ADS  CAS  Article  Google Scholar 

  38. Tomilson DC, Wilson DJ, Harris CR, Jeffrey DW (1980) Problem in assessment of heavy metals in estuaries and the formation of pollution index. Helgolander Meeresuntersuchungen 33(1–4):566–575

    Google Scholar 

  39. UNCCD (United Nations Convention to Combat Desertification). Egyptian National Action Program to Combat Desertification 2005.

    Google Scholar 

  40. USDA (United States Department of Agriculture). Soil Survey Investigations. Soil Survey Laboratory Methods Manual, Washington, DC 1996; 3(42)

    Google Scholar 

  41. Walkley A (1947) A critical examination of a rapid method for determining organic carbon in soils. Effect of variations in digestion conditions and inorganic soil constituents. Soil Sci 63:251–263

    ADS  CAS  Article  Google Scholar 

  42. Yonglong LU, Song S, Wang R, Zhaoyang LIU et al (2015) Impacts of soil and water pollution on food safety and health risks in China. Environ Int 77:5–15

    Article  Google Scholar 

  43. Yuan C, Shi J, He B, Liu J, Liang L, Jiang G (2004) Speciation of heavy metals in marine sediments from the East China Sea by ICP-MS with sequential extraction. Environ Int 30:769–783

    CAS  Article  Google Scholar 

  44. Zeid SAM, Seleem EM, Salman SA, Abdel-Hafiz MA (2018) Water quality index of shallow groundwater and assessment for different usages in El-Obour city, Egypt. J Mater Environ Sci 9(7):1957–1968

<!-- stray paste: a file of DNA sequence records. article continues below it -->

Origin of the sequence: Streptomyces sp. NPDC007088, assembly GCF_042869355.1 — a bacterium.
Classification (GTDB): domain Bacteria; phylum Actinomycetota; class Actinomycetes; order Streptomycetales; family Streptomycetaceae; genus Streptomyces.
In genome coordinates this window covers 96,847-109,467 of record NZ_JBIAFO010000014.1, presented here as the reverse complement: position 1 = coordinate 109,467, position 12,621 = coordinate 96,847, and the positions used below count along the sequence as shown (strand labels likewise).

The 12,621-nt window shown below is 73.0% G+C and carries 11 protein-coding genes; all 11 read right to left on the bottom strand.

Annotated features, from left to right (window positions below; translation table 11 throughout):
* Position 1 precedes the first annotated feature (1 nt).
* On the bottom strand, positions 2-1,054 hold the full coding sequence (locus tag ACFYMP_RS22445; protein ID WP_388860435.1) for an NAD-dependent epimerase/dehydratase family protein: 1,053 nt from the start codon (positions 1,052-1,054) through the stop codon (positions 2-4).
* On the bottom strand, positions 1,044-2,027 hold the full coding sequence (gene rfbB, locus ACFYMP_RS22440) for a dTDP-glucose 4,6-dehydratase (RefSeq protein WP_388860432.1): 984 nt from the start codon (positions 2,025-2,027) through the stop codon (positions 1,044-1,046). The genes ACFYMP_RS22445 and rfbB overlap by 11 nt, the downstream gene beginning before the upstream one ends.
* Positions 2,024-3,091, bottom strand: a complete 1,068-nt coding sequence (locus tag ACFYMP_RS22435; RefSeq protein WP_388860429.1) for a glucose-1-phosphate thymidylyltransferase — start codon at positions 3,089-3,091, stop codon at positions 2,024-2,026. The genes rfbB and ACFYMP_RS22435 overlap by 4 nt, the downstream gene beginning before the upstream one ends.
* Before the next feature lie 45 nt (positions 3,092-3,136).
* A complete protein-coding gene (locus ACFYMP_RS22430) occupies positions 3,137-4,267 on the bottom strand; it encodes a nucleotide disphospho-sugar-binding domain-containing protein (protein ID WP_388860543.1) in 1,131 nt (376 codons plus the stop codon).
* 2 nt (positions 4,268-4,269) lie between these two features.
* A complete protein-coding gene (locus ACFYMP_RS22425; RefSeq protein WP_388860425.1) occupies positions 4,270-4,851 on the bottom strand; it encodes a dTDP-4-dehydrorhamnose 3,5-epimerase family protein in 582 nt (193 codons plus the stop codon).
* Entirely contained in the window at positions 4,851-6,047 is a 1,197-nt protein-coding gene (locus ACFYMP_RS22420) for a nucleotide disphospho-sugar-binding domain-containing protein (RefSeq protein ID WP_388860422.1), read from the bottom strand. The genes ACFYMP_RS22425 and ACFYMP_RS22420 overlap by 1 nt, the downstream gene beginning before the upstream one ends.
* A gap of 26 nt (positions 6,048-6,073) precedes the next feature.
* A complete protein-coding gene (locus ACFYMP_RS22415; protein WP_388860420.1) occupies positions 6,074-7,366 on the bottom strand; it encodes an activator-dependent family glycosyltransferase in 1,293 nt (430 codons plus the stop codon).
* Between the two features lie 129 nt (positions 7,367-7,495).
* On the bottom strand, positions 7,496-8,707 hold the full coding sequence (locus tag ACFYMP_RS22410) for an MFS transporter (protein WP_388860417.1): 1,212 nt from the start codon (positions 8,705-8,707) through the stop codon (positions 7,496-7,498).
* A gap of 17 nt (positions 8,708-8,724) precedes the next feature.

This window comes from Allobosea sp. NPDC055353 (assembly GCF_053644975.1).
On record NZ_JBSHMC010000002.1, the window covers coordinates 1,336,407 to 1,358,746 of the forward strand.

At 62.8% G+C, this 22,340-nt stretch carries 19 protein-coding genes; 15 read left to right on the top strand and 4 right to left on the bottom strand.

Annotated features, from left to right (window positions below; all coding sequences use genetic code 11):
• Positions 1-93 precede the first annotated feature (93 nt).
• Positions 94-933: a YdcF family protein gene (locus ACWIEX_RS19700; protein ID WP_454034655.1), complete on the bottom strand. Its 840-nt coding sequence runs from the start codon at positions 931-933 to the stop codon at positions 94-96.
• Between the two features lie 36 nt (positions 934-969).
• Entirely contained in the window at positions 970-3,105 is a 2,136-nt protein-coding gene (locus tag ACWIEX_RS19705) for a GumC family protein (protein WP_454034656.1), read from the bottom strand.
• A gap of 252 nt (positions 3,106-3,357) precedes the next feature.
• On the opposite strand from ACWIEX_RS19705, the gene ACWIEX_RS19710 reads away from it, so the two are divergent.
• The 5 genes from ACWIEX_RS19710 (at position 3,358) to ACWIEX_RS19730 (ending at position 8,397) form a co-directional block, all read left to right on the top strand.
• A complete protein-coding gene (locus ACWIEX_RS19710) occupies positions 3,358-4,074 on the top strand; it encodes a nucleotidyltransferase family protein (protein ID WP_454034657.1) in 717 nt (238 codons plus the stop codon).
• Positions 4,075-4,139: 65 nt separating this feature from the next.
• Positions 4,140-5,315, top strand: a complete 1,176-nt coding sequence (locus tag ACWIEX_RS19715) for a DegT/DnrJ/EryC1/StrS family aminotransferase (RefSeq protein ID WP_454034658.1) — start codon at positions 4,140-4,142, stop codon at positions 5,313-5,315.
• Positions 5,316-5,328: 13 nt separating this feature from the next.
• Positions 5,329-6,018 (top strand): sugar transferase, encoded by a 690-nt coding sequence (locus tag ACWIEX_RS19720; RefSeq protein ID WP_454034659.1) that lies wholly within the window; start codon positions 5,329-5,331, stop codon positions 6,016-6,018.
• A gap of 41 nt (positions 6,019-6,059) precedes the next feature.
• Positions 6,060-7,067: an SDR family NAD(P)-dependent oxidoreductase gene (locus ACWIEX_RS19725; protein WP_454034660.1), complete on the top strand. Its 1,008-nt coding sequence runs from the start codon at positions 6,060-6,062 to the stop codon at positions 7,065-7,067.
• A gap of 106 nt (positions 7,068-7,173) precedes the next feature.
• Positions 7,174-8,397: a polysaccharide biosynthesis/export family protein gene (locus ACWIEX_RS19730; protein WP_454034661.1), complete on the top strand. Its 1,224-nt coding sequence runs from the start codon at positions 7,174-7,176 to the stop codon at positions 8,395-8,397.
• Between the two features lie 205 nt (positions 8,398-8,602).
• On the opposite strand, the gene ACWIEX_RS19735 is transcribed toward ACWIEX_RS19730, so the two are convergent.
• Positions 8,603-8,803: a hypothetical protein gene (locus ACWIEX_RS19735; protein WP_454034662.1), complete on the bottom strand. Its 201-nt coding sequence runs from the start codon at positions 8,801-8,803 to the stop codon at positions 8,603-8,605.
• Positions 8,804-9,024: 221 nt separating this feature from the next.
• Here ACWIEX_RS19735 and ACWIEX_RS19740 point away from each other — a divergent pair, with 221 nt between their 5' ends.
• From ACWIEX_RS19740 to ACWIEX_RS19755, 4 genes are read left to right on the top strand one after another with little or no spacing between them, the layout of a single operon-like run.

Google Scholar 

  45. Zhang MK, Liu ZY, Wang H (2010) Use of single extraction methods to predict bioavailability of heavy metals in polluted soils to rice. Commu Soil Sci Plant Anal 41(7):820–831

    CAS  Article  Google Scholar 

  46. Zhang YB, Deng AY, Zhuang TC (2003) Relation between soil salinity in intertidal zone and electric conductivity. Ecol Environ 12(2):164–165

    Google Scholar 

Download references


The authors would like to thank the Geological Sciences Dept., National Research Centre, and geology Dept. Al-Azhar Univ. (Assiut Branch) for facilitating during this work.


Not applicable.

Availability of data and materials

Not applicable.

Author information




All authors contributed equally in all article steps. All authors read and approved the final manuscript.

Corresponding author

Correspondence to Mahmoud A. Abdel-Hafiz.

Ethics declarations

Authors’ information

Not applicable.

Ethics approval and consent to participate


Consent for publication


Competing interests

The authors declare that they have no competing interests.

Publisher’s Note

Springer Nature remains neutral with regard to jurisdictional claims in published maps and institutional affiliations.

Rights and permissions

Open Access This article is distributed under the terms of the Creative Commons Attribution 4.0 International License (, which permits unrestricted use, distribution, and reproduction in any medium, provided you give appropriate credit to the original author(s) and the source, provide a link to the Creative Commons license, and indicate if changes were made.

Reprints and Permissions

About this article

Verify currency and authenticity via CrossMark

Cite this article

Salman, S.A., Zeid, S.A.M., Seleem, E.M. et al. Soil characterization and heavy metal pollution assessment in Orabi farms, El Obour, Egypt. Bull Natl Res Cent 43, 42 (2019).

Download citation


  • Organic matter
  • Heavy metals
  • Contamination factor
  • Pollution load index
  • Orabi farms